Interesting idea for reviewing vocabulary.

I came across an interesting idea for working on vocabulary: Make a Wordle and have students guess the common theme or category.  The idea came from David at EFL Classroom 2.0 – Teacher Talk.  He got it from Jen at Guess the Wordle Wiki. Basically you create a word list and then make a Wordle of it.  It could have a lot of potential. I think.

I was looking at the academic vocabulary I am going to ask students to work on in the fall.  It doesn’t seem to lend itself to this real well.  But maybe I could have students create wordles with words related to some of the academic vocabulary.  Then we could guess the vocabulary word these words are related to.  I might be able to do something with this.  Gotta do some thinking!

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One thought on “Interesting idea for reviewing vocabulary.

  1. Adam Jacot de Boinod says:

    Dear Sir

    I wondered if you might like a mutual link to both my Foreign word site and my English word website or press release details of my ensuing book with Penguin Press on amusing and interesting English vocabulary?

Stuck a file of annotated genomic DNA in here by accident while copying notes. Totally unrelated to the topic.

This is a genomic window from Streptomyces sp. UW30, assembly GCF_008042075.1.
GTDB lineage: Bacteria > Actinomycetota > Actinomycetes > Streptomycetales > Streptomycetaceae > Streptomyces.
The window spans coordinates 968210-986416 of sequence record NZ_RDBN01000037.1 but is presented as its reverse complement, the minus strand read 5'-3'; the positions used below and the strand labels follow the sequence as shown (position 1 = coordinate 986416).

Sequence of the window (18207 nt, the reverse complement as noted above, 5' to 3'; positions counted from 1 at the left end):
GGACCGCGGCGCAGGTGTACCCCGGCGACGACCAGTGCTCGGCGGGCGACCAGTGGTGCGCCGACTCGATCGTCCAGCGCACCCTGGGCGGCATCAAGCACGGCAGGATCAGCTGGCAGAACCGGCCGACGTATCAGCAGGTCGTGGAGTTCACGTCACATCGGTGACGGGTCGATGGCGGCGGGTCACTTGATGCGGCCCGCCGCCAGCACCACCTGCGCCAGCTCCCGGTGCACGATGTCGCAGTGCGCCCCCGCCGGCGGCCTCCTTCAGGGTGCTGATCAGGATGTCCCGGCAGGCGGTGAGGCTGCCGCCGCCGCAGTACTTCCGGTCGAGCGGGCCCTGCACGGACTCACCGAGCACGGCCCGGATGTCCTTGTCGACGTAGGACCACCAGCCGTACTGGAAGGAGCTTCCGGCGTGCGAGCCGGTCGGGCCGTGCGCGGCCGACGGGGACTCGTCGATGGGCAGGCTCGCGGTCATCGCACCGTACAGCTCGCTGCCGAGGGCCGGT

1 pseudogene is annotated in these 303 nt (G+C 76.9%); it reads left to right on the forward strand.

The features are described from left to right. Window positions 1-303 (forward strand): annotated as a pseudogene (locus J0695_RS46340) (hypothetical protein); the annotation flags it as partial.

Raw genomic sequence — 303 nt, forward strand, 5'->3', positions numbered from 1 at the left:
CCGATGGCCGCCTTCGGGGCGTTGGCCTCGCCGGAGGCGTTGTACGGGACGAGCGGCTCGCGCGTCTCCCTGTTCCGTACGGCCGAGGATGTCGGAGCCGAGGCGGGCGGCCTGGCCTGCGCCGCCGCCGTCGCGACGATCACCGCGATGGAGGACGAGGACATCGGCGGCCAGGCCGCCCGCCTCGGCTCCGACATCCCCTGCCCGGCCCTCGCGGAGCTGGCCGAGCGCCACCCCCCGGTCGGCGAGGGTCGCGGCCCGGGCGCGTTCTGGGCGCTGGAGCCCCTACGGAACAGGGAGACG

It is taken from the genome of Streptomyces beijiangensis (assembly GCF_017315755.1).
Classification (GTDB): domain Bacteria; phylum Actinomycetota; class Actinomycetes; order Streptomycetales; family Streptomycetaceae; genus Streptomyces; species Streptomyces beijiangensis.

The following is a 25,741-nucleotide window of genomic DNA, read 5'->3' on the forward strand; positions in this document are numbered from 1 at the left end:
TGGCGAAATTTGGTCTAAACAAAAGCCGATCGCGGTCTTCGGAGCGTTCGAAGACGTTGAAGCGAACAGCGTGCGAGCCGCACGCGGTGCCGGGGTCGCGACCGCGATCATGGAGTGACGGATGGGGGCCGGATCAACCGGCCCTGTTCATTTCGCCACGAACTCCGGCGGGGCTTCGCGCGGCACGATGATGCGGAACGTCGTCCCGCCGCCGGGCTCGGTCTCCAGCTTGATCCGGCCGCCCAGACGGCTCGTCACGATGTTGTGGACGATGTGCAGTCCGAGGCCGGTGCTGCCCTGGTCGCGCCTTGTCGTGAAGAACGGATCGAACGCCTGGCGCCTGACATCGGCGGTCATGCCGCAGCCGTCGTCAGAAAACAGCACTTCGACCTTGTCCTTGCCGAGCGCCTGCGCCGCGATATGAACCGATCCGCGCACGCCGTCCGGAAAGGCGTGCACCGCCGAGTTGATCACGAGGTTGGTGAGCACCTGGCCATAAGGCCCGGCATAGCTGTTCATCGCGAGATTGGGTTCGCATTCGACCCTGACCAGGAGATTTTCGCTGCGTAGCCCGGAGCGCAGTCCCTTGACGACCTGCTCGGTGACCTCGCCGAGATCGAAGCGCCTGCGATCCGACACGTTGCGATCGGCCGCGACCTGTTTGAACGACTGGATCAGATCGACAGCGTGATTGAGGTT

http://www.thewonderofwhiffling.com

    with best wishes

    Adam Jacot de Boinod

    (author of The Meaning of Tingo)

    (www.themeaningoftingo.com)

    adamjacot@fastmail.co.uk

    or wish to include:

    1) THE MEANING OF TINGO
    When photographers attempt to bring out our smiling faces by asking us
    to “Say Cheese”, many countries appear to follow suit with English
    equivalents. In Spanish however they say patata (potato), in Argentinian Spanish whisky, in French steak frites, in Serbia ptica (bird) and in
    Danish appelsin (orange). Do you know of any other varieties from around the world’s languages? See more on http://www.themeaningoftingo.com

    2) THE WONDER OF WHIFFLING

    The Wonder of Whiffling is a tour of English around the globe (with fine
    coinages from our English-speaking cousins across the pond, Down Under
    and elsewhere).
    Discover all sorts of words you’ve always wished existed but never knew,
    such as fornale, to spend one’s money before it has been earned; cagg, a solemn vow or resolution not to get drunk for a certain time; and
    petrichor, the pleasant smell that accompanies the first rain after a
    dry spell.
    Delving passionately into the English language, I also discover why it
    is you wouldn’t want to have dinner with a vice admiral of the narrow
    seas, why Jacobites toasted the little gentleman in black velvet, and
    why a Nottingham Goodnight is better than one from anywhere else. See
    more on http://www.thewonderofwhiffling.com

    with best wishes

    Adam

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